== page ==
- The Water Resources Development Act - As Chairman of the Senate Environment and Public Works Committee, Senator Boxer earned bipartisan praise for leading the fight for major water infrastructure legislation. The Water Resources Development Act (WRDA), which she shepherded through her committee and on the Senate floor, authorized more $1.3 billion for 54 water supply, restoration and flood control projects across California. The bill had previously languished in Congress for more than six years, but in Senator Boxer’s first year as Chairman, she successfully fought to pass it through her committee and the Senate. In November 2007, Congress successfully overrode President Bush’s veto of the bill, which authorized $23 billion for more than 900 water projects nationwide – including critical funding to restore flood protections in New Orleans and other areas devastated by Hurricane Katrina.
- Securing Funding for Water Resources Projects - Senator Boxer helped secure over $180 million in the Fiscal Year 2010 Energy and Water Appropriations and Interior Appropriations bills for critical water supply, contaminated water remediation, flood control, navigation, and aquatic habitat restoration projects throughout California, including:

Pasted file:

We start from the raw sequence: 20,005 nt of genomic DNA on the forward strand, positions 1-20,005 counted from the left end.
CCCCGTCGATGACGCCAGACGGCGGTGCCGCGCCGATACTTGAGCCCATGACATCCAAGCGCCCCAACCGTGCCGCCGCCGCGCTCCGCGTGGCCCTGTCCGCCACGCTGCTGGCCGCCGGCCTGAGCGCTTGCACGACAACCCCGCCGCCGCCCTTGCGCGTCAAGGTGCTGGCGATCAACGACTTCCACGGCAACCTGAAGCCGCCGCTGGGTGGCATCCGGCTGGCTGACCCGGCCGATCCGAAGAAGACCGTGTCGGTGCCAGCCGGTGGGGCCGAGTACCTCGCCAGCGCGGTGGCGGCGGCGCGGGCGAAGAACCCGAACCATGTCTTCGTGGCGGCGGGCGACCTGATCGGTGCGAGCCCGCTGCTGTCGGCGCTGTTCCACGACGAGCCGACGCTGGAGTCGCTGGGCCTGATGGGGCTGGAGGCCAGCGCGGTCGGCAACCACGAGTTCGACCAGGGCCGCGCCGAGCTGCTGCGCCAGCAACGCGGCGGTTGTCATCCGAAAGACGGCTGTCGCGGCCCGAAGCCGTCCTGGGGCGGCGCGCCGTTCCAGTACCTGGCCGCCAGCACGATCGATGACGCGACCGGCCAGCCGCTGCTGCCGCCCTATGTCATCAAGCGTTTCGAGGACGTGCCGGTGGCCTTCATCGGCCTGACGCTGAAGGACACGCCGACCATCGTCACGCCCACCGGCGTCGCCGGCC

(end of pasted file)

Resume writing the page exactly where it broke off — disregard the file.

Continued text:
• $89,032,000 for flood control projects in the Sacramento region, including strengthening levees in the Natomas Basin, modifying Folsom dam to better manage flood water, adding protection along the banks of the Sacramento River, and making improvements to West Sacramento’s existing flood control projects.
• $43,310,000 for flood control along the Santa Ana River in Orange, Riverside, and San Bernardino Counties.
• $300,000 to remediate perchlorate-contaminated groundwater in the Inland Empire.
• $1,149,000 for studies and projects to restore the Los Angeles River.
• $897,000 for flood control infrastructure in San Joaquin County.
• $117,000 for flood control projects along Lower Cache Creek in Yolo County.
• $99,000 for flood control projects along Lower Mission Creek in Santa Barbara County.
• $1,890,000 for flood protection along Murrieta Creek in Riverside County.
• $583,000 for flood protection along the Pajaro River in Central California.
• $14,250,000 for Hamilton Airfield Wetlands Restoration.
• $2,500,000 for structural improvements to Success Dam in Tulare County.
• $1,000,000 to dredge the Port of Oakland to accommodate larger container vessels.